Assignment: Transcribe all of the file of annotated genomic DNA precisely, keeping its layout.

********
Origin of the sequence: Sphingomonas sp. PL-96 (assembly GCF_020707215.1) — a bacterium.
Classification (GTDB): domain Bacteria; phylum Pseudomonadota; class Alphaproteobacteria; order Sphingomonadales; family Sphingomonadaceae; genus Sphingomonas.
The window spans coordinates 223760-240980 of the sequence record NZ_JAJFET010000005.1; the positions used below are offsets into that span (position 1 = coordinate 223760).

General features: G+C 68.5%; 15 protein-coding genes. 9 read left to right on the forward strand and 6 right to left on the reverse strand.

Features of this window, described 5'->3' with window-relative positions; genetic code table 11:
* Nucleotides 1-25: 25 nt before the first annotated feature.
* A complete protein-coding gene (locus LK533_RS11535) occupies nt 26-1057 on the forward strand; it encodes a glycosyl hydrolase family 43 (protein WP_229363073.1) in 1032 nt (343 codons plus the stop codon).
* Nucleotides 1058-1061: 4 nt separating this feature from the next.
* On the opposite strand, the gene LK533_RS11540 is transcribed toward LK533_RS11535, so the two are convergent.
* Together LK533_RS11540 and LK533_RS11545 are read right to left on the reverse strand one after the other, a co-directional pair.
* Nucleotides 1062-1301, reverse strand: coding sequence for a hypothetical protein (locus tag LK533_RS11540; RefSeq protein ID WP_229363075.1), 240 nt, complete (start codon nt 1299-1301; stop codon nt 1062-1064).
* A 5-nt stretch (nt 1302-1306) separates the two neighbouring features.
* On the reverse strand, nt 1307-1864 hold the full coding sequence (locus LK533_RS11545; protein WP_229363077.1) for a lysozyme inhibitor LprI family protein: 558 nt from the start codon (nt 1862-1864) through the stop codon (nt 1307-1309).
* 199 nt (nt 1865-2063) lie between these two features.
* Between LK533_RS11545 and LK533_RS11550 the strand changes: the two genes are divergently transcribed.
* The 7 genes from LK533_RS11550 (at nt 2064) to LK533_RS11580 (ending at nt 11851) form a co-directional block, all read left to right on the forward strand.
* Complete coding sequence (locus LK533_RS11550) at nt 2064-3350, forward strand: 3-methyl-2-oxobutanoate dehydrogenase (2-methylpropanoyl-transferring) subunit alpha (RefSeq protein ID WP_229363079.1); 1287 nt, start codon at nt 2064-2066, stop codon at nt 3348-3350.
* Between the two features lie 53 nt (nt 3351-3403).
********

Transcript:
Origin of the sequence: Sphingomonas sp. PL-96 (assembly GCF_020707215.1) — a bacterium.
Classification (GTDB): domain Bacteria; phylum Pseudomonadota; class Alphaproteobacteria; order Sphingomonadales; family Sphingomonadaceae; genus Sphingomonas.
The window spans coordinates 223760-240980 of the sequence record NZ_JAJFET010000005.1; the positions used below are offsets into that span (position 1 = coordinate 223760).

General features: G+C 68.5%; 15 protein-coding genes. 9 read left to right on the forward strand and 6 right to left on the reverse strand.

Features of this window, described 5'->3' with window-relative positions; genetic code table 11:
* Nucleotides 1-25: 25 nt before the first annotated feature.
* A complete protein-coding gene (locus LK533_RS11535) occupies nt 26-1057 on the forward strand; it encodes a glycosyl hydrolase family 43 (protein WP_229363073.1) in 1032 nt (343 codons plus the stop codon).
* Nucleotides 1058-1061: 4 nt separating this feature from the next.
* On the opposite strand, the gene LK533_RS11540 is transcribed toward LK533_RS11535, so the two are convergent.
* Together LK533_RS11540 and LK533_RS11545 are read right to left on the reverse strand one after the other, a co-directional pair.
* Nucleotides 1062-1301, reverse strand: coding sequence for a hypothetical protein (locus tag LK533_RS11540; RefSeq protein ID WP_229363075.1), 240 nt, complete (start codon nt 1299-1301; stop codon nt 1062-1064).
* A 5-nt stretch (nt 1302-1306) separates the two neighbouring features.
* On the reverse strand, nt 1307-1864 hold the full coding sequence (locus LK533_RS11545; protein WP_229363077.1) for a lysozyme inhibitor LprI family protein: 558 nt from the start codon (nt 1862-1864) through the stop codon (nt 1307-1309).
* 199 nt (nt 1865-2063) lie between these two features.
* Between LK533_RS11545 and LK533_RS11550 the strand changes: the two genes are divergently transcribed.
* The 7 genes from LK533_RS11550 (at nt 2064) to LK533_RS11580 (ending at nt 11851) form a co-directional block, all read left to right on the forward strand.
* Complete coding sequence (locus LK533_RS11550) at nt 2064-3350, forward strand: 3-methyl-2-oxobutanoate dehydrogenase (2-methylpropanoyl-transferring) subunit alpha (RefSeq protein ID WP_229363079.1); 1287 nt, start codon at nt 2064-2066, stop codon at nt 3348-3350.
* Between the two features lie 53 nt (nt 3351-3403).